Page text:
And we do see that, with the stated intent, goals, and territory controlled by ISIS, they do want and intend to kill millions, perhaps billions, of humans. They currently control areas comprising some eight million people. They have taken areas in Iraq, Syria, Libya, and are eyeballing Sicily. Italy wet its pants recently, and for good reason.

So? How can humankind stop this ghastly infestation?

We know violence doesn't work. Indeed, arguably, our violence, however justified by our doctrines, has produced the widespread ISIS terrorheart compassionless rage and urge to return to the glory years of a few centuries ago. So let's imagine that we abjure violence, that we see the necessity of inventing or synthesizing existing methods of engagement that use any and all methods except violence. Rather than the complex war machine with destruction as its practice and threat, what are elements of alternatives?

  • negotiation
  • stop all arms transfers to the region
  • seize assets, including financial assets, of the terrorists and all their people
  • promise no further use of military methods
  • close US military bases in the region
  • arrest and try ISIS personnel, even by abduction if necessary (Simon Wiesenthal model)
  • massive support for nonviolent civil society organizations in the region
  • promote peace education throughout region
  • promote positive development in region
  • promote treaties with all state and nonstate actors in the region to stop all violence
  • empower the UN
  • support interfaith initiatives in the region
  • end import of oil from the region
  • model and support transparency
  • model and support environmental protection
  • model and support indigenous sovereignty
  • accept that the people and powers in the region will redraw their own maps that the European cartographers redrew for them during the age of colonialism and imperialism
  • promote reconciliation
  • promote reparations from countries that have benefitted unfairly from the oil found in the region
  • elect US politicians who are smart doves instead of kneejerk hawks

There are many more professional, developmental, academic, and civil society initiatives that could slow, blunt, stop and reverse the violence in the region. We might still see some sort of caliphate, but it could be contained using nonviolent methods much more surely than the failed and failing attacks back and forth that we see now. Let's stop being a death cult and see if others might notice and follow our lead. Let's reduce ISIS to the joke it should be.

Friday, February 20, 2015

Hit her now! Use non Native activists to bring her down!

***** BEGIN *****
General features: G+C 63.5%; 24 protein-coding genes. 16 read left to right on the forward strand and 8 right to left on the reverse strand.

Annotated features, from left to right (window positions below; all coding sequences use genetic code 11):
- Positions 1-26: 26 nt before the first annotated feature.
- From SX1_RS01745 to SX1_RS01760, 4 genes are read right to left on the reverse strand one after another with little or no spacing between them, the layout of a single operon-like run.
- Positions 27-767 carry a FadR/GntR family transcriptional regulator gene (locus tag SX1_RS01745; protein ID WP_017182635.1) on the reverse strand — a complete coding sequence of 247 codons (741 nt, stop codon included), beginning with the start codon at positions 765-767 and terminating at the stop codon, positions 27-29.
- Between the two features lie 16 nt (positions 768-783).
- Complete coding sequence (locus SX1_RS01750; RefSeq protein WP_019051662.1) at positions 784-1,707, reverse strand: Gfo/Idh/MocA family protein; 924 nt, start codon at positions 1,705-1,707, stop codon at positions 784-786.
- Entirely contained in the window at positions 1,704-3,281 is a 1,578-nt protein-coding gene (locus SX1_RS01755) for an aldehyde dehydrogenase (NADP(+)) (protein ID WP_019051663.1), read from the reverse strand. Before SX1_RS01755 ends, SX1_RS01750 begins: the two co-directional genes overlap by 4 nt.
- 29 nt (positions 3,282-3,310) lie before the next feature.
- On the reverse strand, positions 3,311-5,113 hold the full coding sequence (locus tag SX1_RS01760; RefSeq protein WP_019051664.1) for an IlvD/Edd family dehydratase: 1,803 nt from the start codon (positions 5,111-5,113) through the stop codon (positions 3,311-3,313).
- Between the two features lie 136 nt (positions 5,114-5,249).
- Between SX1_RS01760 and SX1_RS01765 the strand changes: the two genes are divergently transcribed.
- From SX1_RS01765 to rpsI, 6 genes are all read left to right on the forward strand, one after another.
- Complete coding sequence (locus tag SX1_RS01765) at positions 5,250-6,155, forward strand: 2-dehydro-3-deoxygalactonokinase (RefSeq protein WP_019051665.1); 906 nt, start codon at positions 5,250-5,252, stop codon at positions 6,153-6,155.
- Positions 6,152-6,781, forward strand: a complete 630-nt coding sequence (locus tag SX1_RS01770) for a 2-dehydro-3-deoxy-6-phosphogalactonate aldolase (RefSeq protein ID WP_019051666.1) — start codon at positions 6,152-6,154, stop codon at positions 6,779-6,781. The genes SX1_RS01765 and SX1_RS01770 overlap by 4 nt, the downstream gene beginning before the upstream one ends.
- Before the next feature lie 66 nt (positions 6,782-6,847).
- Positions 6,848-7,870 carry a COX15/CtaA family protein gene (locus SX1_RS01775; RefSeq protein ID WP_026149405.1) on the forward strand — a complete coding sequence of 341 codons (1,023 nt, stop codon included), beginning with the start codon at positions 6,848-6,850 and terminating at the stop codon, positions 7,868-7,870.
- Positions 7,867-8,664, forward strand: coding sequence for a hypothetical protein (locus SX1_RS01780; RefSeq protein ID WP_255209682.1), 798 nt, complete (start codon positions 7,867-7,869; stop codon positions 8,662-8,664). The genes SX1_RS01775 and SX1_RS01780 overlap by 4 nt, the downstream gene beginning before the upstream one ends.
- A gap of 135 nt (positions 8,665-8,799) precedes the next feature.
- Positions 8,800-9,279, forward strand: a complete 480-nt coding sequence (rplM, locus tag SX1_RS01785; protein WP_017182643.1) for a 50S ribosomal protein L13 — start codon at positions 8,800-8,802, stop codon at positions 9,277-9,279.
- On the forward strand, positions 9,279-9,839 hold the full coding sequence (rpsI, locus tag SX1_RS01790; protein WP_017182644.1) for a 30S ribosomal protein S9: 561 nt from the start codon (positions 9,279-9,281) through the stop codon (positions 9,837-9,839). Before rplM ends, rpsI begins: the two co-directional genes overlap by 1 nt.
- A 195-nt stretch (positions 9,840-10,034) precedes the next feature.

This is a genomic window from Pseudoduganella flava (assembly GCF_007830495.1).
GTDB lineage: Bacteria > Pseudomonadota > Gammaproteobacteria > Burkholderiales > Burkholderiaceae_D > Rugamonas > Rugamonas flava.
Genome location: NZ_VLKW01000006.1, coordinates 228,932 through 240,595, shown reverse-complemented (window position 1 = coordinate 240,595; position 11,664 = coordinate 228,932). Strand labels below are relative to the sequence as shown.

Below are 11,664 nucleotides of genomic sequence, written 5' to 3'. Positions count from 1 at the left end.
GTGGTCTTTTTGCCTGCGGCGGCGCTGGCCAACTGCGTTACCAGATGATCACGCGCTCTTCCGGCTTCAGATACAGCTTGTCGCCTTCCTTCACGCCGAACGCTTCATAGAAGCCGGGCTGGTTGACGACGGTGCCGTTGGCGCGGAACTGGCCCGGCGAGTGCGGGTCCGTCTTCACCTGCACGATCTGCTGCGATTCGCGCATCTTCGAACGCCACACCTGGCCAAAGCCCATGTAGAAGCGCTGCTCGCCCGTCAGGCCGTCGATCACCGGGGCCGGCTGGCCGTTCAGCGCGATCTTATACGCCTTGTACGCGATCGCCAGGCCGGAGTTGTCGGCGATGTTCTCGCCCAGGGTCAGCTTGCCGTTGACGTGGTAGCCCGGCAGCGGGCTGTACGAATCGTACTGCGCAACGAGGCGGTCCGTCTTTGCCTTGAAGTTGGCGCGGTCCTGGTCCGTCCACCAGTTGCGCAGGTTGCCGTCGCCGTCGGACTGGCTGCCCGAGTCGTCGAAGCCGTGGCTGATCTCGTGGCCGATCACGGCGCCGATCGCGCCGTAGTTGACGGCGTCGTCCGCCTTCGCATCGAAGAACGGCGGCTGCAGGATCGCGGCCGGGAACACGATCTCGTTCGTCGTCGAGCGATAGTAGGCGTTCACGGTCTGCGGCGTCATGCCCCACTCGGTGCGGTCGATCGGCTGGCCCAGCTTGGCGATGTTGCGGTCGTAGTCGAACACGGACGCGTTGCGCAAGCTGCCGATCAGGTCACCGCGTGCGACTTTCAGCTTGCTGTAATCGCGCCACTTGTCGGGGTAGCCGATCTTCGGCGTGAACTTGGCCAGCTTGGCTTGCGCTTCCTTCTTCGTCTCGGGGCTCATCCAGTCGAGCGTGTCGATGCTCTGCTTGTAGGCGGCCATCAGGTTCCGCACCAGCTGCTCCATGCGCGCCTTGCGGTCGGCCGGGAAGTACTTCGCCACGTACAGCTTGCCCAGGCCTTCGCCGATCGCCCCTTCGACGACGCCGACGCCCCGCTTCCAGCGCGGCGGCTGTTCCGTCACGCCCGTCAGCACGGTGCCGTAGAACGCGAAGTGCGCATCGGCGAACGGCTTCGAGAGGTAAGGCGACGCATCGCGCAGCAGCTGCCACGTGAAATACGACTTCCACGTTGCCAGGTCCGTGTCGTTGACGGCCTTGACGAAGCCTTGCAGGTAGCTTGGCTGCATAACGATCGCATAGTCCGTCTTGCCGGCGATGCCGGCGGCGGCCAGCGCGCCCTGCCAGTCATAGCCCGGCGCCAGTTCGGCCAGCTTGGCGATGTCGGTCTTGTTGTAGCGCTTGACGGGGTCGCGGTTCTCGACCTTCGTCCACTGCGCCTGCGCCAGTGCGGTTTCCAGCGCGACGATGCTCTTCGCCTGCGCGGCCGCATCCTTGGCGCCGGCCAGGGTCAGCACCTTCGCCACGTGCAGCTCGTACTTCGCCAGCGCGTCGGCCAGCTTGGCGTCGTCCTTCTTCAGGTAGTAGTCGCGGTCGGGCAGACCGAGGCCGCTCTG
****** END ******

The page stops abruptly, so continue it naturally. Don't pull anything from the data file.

Some people have recently brought some terrible charges against an Indian for raping a boy.

OK, take two: Some people have recently decided to bring accusations against a senior Native American spiritual adviser for raping a boy.

Well, not quite. Take three: Some tribal members and some white allies have recently decided to bring accusations against a Native spiritual adviser for raping a boy.

OK, let's refine that: A few enrolled tribal members and some white allies have made accusations against a tribal spiritual adviser for raping a boy 15 years ago.

Ah, perhaps to tune it up and make it precise, a few enrolled tribal members and some white allies have recently made accusations against a tribal spiritual adviser for statuatory rape of a boy 15 years ago, when the boy was 17 and the spiritual adviser was 23. But far more importantly, they--a few tribal members and some white "allies"--have focused on a Native leader who, they say, has not persecuted the alleged perpetrator nearly enough.

This is a concerted effort to bring down a tribal activist who has been very effective in stopping or slowing massive predatory extractive polluting corporate industry.

These challenges to her authority come just as she is being effective in slowing and possibly stopping the Keystone pipeline, generally regarded in the environmental community as "game over" if it is built.

No, I am not going to get into names, nor details, nor even which tribe/s or tribal organizations are involved. But I will say this: How convenient. How handy to have this old accusation in someone's pocket, ready to use. The activist leader under attack had nothing to do with the alleged sexual misconduct. The tribal activist leader under unrelenting attack from some tribal members and white "allies" knew absolutely nothing about any of this until relatively recently. But this tribal activist leader has been singularly effective in amassing a unique coalition of tribal, white, and transnational individuals, leaders, organizations, and entire movements to oppose the Keystone pipeline.

If I were a government or corporate or oil industry operative, I'd pull the pin on discrediting this key activist right now. This is exactly the time to use this bit of old but provocative information. This is the time to neutralize this Native American leader.